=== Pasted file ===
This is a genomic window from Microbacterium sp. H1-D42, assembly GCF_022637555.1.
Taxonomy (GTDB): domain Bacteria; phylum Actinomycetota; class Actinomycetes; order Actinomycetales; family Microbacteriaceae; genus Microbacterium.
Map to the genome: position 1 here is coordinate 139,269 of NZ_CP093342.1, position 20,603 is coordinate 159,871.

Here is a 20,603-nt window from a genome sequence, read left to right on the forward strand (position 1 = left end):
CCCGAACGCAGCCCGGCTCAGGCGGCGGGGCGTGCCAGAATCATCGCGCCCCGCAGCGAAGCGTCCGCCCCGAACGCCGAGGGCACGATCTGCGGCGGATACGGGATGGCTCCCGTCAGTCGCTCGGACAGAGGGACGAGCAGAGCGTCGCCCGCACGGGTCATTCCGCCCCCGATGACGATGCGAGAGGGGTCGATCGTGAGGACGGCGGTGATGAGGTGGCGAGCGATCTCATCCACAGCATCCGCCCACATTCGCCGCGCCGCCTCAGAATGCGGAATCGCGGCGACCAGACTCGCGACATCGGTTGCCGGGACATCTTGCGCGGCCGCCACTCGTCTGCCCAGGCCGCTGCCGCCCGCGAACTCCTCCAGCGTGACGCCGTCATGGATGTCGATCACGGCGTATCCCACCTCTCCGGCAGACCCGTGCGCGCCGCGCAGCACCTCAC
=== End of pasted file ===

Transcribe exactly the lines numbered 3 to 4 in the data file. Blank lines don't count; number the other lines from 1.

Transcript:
Map to the genome: position 1 here is coordinate 139,269 of NZ_CP093342.1, position 20,603 is coordinate 159,871.

Here is a 20,603-nt window from a genome sequence, read left to right on the forward strand (position 1 = left end):